People who have had a total hysterectomy

People who have had a total hysterectomy no longer have a cervix. If you have had a hysterectomy for a non-cancerous (benign) or precancerous condition, you aren't at risk for cervical cancer and don't need to be screened for it.

How an HPV test is done

HPV testing can be done on the sample taken during a Pap test. It can also be done on a separate sample, but it will be collected in the same way as a Pap test. There may be some discomfort, pressure or cramping during the procedure, but it is not usually painful.

To collect a sample, the doctor or nurse gently places a speculum in the vagina. A speculum is a clear plastic or metal device. It separates the walls of the vagina so the doctor or nurse can see the upper part of the vagina and cervix.

The doctor or nurse uses a small brush (called a cytobrush or cytobroom) to gently collect cells from the cervix, which leads into the uterus.

After collecting the cells, the doctor or nurse puts them into a container. The sample is sent to a lab where it is tested to see if it contains the DNA or mRNA of high-risk types of HPV.

You may have some light vaginal bleeding for 1 to 2 days after an HPV test.

What the results mean

An HPV test will come back as either negative or positive.

A negative HPV test result means that you don't have a high-risk type of HPV that is linked to precancerous changes in the cervix or cervical cancer.

A positive HPV test result means that you have one or more high-risk types of HPV that increase the risk of developing precancerous changes in the cervix or cervical cancer. It doesn't mean that you have a precancerous change or cancer, but you may need further testing and closer follow–up.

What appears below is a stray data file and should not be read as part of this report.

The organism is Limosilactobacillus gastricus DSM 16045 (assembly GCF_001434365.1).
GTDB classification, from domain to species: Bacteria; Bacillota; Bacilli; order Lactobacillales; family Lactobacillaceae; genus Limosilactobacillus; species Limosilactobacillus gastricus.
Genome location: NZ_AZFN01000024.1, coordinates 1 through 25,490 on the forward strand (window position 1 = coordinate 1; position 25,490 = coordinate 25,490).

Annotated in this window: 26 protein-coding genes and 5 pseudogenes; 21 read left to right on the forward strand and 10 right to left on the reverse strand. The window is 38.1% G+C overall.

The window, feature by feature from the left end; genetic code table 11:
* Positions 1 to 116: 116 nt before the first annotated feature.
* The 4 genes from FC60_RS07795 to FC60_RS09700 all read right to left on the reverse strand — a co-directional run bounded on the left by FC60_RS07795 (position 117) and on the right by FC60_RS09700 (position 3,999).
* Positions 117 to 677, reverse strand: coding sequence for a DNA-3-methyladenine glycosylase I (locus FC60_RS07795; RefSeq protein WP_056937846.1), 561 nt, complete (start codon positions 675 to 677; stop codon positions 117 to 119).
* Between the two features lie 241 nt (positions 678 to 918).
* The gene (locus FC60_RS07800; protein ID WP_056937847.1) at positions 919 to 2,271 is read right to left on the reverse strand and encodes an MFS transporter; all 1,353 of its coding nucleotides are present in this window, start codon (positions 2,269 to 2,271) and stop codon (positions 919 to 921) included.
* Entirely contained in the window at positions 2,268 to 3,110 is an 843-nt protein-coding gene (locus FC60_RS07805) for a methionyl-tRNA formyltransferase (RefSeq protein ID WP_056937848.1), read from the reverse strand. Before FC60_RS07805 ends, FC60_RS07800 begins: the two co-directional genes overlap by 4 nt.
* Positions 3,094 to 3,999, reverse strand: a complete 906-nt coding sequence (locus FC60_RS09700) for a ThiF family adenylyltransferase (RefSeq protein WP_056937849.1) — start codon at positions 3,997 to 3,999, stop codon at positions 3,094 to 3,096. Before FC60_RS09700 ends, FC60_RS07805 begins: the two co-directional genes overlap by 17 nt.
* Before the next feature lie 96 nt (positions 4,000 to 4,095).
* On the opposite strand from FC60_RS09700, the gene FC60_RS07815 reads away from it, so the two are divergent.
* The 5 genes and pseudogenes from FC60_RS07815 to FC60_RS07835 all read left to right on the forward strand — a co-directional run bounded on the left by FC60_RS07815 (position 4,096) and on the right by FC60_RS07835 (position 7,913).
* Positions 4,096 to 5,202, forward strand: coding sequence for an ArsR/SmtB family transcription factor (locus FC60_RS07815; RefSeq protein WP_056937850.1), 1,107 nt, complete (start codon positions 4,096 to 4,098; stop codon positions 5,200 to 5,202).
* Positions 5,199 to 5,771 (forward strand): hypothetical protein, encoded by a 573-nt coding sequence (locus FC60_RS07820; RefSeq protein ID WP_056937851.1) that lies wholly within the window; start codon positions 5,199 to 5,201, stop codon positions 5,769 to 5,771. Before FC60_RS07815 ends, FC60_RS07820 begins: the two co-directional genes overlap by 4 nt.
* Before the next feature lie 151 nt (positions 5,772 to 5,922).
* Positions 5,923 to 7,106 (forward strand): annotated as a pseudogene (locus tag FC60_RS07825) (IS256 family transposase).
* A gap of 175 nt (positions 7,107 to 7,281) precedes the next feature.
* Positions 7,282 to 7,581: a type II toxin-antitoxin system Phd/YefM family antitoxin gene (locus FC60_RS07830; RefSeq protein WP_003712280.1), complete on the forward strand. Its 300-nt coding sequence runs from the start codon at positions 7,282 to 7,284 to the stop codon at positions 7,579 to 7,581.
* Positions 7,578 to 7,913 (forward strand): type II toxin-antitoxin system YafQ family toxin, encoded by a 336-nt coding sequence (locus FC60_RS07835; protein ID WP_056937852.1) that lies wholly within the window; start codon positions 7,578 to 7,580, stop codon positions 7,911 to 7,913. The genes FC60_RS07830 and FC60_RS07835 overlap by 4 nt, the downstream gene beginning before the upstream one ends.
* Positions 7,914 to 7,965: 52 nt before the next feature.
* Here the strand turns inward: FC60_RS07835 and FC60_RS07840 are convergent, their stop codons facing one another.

What happens if an HPV test is positive

Your healthcare team will decide if you need more tests. This might include doing another Pap test or referring you to a specialist in colposcopy for a biopsy or treatment.

Expert review and references

  • Nancy Durand, MD, CM, FRCS
  • CADTH. Human Papillomavirus Testing for Primary Cervical Cancer Screening. 2019: https://www.cadth.ca/. Wednesday, December 01, 2021.
  • American Cancer Society. HPV and HPV testing. 2020: www.cancer.org. Wednesday, December 01, 2021.
  • Purdie J. Human papillomavirus (HPV) of the Mouth: What You Should Know. Healthline; 2021: https://www.healthline.com/. Wednesday, December 01, 2021.
  • Division of STD Prevention. HPV and Men. Centers for Disease Control and Prevention; 2017: https://www.cdc.gov/. Wednesday, December 01, 2021.
  • Canadian Partnership Against Cancer. Cervical Cancer: HPV Primary Screening and Abnormal Screen Follow-up Environmental Scan. https://www.partnershipagainstcancer.ca/. Wednesday, December 01, 2021.
  • American Association for Clinical Chemistry. Lab Tests Online: Human Papillomavirus (HPV) Test. Washington, DC: 2021: https://labtestsonline.org/. Wednesday, December 01, 2021.
  • US National Library of Medicine. Medline Plus: HPV DNA test. Bethesda, MD: US Department of Health and Human Service; 2018: https://medlineplus.gov/encyclopedia.html. Wednesday, December 01, 2021.